The moderators may delete, edit, move or close any post or thread at any time, or refrain from doing any of the foregoing, in their discretion, and may suspend or revoke a user�s membership privileges at any time to maintain adherence to the rules and the general spirit of the forum. These rules may be amended at any time to address the current needs of the board.

Please see our full Terms of Service and Privacy Policy for more information.

Thanks for being a part of the COTH forums!

(Revised 5/9/18)
See more
See less

" Buck B Horsemanship"/Vaquero style/Bridle horse = Dressage?

Collapse
X
  • Filter
  • Time
  • Show
Clear All
new posts
  • Original Poster

    #41
    I've watched some videos and as I've said many times. I see a lovely rider doing some lateral work. I will not follow someone blindly though. Very interesting conversation though and I always give everyone power to follow what feels right to them.

    Does he go into more detail in the DVDs? Maybe I can rent them or something.

    Comment


    • #42
      Originally posted by Lunabear1988 View Post
      mvp ......

      I'm just saying for me given any info I've seen, read, and anything anyone has posted on here, it isn't correct for my path. For where I'm going,I only feel comfortable incorporating small amounts of it here and there. I do not feel comfortable trying to converge his techniques too much into my riding by just going by what I think Buck means. I'm not looking to show but I'm looking to train up the levels in a more traditional way. This is because I have more access to knowledge though books, videos, instructors I trust. And instructors that I've seen move up the levels so I trust that they understand how all the pieces work together.

      .......
      Words and details matter if we are to provide helpful comments. We can't read your mind or intentions, so perhaps it would be useful if you could:

      1.) Define "it"......as "it isn't correct for my path" as you see it.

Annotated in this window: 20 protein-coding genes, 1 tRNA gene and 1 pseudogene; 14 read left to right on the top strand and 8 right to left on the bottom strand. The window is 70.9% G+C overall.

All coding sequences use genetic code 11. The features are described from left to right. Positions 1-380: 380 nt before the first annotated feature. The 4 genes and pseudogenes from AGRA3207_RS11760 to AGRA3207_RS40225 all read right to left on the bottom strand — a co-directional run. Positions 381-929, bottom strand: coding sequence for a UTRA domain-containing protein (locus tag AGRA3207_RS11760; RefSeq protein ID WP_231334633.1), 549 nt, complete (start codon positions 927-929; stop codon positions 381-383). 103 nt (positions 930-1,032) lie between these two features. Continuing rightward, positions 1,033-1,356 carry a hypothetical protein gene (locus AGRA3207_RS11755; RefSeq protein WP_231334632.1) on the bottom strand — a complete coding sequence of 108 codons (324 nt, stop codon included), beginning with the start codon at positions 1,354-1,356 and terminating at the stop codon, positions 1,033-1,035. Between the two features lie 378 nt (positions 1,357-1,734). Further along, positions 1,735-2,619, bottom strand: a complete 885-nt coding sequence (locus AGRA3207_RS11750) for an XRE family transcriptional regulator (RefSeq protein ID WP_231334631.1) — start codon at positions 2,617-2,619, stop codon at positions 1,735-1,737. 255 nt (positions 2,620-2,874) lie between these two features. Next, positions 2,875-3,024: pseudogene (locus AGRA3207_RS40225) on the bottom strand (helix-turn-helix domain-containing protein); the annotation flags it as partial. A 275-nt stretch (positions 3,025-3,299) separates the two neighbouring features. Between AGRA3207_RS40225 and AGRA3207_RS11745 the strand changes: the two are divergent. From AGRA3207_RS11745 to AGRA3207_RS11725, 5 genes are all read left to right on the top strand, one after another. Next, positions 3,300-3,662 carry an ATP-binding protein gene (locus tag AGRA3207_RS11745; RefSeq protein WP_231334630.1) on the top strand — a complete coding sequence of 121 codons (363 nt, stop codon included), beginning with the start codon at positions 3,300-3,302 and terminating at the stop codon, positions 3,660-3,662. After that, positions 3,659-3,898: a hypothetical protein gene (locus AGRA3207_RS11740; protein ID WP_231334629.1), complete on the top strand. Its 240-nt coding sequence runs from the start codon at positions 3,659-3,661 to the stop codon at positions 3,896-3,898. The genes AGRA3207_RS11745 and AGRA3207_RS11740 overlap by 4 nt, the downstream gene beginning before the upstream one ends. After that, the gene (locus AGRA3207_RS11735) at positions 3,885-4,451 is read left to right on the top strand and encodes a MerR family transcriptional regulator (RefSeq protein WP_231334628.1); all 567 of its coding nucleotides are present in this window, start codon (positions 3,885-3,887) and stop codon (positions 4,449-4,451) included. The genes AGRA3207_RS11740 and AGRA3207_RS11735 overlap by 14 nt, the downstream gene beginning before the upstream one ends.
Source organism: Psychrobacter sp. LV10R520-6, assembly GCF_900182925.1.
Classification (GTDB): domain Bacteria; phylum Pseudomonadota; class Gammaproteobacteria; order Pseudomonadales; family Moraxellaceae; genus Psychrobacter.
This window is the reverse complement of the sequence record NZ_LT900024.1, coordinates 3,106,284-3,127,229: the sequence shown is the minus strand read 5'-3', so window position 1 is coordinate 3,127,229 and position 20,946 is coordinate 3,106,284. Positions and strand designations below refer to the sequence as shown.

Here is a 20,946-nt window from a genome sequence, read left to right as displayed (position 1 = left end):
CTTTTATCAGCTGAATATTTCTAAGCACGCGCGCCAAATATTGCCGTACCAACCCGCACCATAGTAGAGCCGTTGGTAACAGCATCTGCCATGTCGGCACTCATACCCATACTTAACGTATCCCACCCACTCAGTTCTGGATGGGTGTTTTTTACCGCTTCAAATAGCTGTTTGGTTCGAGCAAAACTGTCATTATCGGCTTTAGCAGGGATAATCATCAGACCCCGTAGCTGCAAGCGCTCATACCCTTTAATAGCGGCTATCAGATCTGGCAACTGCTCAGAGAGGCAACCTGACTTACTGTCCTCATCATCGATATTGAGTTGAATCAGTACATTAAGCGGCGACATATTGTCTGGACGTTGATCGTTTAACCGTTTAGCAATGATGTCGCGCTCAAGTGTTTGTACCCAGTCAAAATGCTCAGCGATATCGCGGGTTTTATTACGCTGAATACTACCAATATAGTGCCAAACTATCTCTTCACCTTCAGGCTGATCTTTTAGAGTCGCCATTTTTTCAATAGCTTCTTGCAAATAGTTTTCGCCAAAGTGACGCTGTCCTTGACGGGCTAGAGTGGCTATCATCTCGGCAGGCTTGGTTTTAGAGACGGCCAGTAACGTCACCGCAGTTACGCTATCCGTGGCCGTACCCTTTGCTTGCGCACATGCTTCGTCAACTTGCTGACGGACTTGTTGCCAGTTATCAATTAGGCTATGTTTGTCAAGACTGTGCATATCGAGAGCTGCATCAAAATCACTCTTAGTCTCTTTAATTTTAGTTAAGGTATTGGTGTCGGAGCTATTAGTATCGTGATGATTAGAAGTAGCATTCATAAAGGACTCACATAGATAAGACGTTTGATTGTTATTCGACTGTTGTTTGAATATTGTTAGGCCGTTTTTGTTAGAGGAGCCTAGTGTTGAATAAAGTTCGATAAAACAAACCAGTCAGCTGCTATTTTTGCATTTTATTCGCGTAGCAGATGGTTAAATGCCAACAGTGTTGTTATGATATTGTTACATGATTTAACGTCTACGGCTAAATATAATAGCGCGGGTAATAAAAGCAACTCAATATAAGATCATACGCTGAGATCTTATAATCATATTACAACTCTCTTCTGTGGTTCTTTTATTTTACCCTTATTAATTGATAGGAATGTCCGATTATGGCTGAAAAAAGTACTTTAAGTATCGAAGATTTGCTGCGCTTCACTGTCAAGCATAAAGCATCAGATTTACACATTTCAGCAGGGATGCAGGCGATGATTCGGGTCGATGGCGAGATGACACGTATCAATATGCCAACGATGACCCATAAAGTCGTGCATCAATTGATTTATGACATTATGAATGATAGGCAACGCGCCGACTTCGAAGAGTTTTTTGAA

2.) What features of "it" do you feel are inappropriate for what you want to do?

      3.) Define what qualities you are looking for in "train up the levels in a more traditional way" that BB's methods don't allow.

      I personally don't see any problems with the work done by a lot of "cowboys" and the ultimate goal of producing an advanced riding horse as seen in the work done by SRS.

      Now if you are discussing an "advanced horse" as currently seen in the dressage competition ring, that may have another answer.
      Do not confuse motion and progress. A rocking horse keeps moving but does not make any progress.
      Alfred A. Montapert

      Comment


      • #43
        Originally posted by pluvinel View Post

        For those folks in the US east of the Mississippi, there are 3 WE shows in TN, PA and VA in April, July & August
        https://www.erahc.org/shows-events.html

        The organizers are a fun group of folks. You don't need an iberian horse to play in this sandbox....all breeds welcome.
        and some in the Ocala area as well. https://www.facebook.com/events/309712206485667/

        Comment

        • Original Poster

          #44
          pluvinel I'll write back more specific questions/points later. I have a ton of errands to do but I'll come back later and try to be more specific about what I'm questioning. Thank you!

          Comment


          • #45
            Lunabear.....I ask questions, because I see nothing wrong with this sort of work as foundational for any riding discipline.
            https://www.youtube.com/watch?v=bmlOanVeqxo

            As a matter of fact, I teach all my horses to do this so if I ever have to mount in a strange place (like a fallen tree log, or a trailer fender) the will align themselves to make it easier for me.

            I went to one of these "trainers" who thought he would show me up.....and it shut him right up when I demonstrated with my horse.....the hard part was clambering up on the fence.
            Do not confuse motion and progress. A rocking horse keeps moving but does not make any progress.
            Alfred A. Montapert

            Comment


            • #46
              I would totally agree with the claim that the top Vaquero riders are making advanced performance horses. I'd even agree with the claim that their horses may be cattier, lighter, more reactive, more supple, than most or even all dressage horses.